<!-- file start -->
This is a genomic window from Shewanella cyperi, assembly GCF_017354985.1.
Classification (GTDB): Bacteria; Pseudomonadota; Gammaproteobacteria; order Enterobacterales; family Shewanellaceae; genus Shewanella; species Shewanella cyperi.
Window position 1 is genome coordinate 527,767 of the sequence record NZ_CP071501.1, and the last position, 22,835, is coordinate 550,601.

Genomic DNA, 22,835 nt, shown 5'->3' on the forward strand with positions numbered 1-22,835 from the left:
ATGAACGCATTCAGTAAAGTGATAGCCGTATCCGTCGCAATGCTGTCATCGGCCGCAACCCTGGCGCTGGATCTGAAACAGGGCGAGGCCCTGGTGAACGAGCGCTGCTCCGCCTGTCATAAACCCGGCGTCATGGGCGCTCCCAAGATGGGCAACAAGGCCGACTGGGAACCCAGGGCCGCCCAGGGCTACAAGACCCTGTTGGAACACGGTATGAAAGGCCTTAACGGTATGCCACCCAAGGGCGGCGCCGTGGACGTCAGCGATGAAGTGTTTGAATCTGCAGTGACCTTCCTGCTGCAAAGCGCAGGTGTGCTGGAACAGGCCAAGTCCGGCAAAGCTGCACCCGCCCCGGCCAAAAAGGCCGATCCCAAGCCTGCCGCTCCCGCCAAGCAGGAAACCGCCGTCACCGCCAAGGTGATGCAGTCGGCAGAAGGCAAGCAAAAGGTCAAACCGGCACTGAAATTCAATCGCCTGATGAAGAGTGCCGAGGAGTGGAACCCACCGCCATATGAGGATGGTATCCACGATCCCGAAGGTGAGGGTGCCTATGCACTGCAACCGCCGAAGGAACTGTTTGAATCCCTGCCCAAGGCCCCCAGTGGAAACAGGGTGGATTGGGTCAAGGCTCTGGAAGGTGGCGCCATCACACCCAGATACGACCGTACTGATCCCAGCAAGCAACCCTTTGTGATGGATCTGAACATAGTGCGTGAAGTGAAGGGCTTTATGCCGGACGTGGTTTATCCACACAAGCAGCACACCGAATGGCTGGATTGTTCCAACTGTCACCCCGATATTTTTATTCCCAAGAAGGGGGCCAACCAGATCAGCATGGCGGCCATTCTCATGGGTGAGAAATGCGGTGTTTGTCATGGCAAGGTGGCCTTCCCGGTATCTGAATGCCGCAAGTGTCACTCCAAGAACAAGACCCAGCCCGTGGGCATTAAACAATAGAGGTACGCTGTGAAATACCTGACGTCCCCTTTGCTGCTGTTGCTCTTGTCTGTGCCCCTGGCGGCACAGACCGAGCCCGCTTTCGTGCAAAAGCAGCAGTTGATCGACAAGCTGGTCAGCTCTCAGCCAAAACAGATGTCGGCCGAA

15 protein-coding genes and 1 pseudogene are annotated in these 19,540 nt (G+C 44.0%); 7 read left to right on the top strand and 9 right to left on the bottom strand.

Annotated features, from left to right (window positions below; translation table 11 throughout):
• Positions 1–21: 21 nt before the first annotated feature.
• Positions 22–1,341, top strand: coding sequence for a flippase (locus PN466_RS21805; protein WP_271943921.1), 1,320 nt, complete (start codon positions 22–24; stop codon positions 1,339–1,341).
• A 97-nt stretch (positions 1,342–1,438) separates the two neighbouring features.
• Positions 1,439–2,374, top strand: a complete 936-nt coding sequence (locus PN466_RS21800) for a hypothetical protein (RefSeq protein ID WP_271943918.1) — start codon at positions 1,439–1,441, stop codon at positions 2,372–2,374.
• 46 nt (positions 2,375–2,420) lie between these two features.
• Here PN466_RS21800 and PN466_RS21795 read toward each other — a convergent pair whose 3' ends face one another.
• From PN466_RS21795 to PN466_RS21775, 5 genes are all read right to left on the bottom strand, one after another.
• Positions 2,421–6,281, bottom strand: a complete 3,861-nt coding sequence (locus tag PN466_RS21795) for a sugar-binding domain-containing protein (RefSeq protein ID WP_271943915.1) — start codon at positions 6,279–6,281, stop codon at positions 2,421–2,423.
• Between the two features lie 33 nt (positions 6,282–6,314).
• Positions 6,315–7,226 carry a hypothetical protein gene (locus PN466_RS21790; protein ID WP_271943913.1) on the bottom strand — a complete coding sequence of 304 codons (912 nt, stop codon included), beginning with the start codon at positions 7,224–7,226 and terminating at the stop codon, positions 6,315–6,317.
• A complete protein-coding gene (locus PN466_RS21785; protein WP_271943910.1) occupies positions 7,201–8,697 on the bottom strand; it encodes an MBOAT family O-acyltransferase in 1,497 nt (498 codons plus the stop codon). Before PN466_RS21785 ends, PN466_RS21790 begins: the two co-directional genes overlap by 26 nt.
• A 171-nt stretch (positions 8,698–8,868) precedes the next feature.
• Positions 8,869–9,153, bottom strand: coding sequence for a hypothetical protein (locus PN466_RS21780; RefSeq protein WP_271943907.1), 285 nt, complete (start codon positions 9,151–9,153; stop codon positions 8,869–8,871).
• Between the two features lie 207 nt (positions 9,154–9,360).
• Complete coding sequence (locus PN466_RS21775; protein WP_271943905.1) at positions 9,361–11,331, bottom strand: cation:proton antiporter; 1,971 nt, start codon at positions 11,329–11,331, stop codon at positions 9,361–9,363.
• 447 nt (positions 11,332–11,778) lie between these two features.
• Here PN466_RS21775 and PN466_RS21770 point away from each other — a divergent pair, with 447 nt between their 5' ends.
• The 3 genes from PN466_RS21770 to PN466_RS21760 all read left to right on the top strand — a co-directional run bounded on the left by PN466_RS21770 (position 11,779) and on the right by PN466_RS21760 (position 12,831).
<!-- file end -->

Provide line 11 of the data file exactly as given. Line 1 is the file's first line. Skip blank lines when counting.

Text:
• Positions 1,439–2,374, top strand: a complete 936-nt coding sequence (locus PN466_RS21800) for a hypothetical protein (RefSeq protein ID WP_271943918.1) — start codon at positions 1,439–1,441, stop codon at positions 2,372–2,374.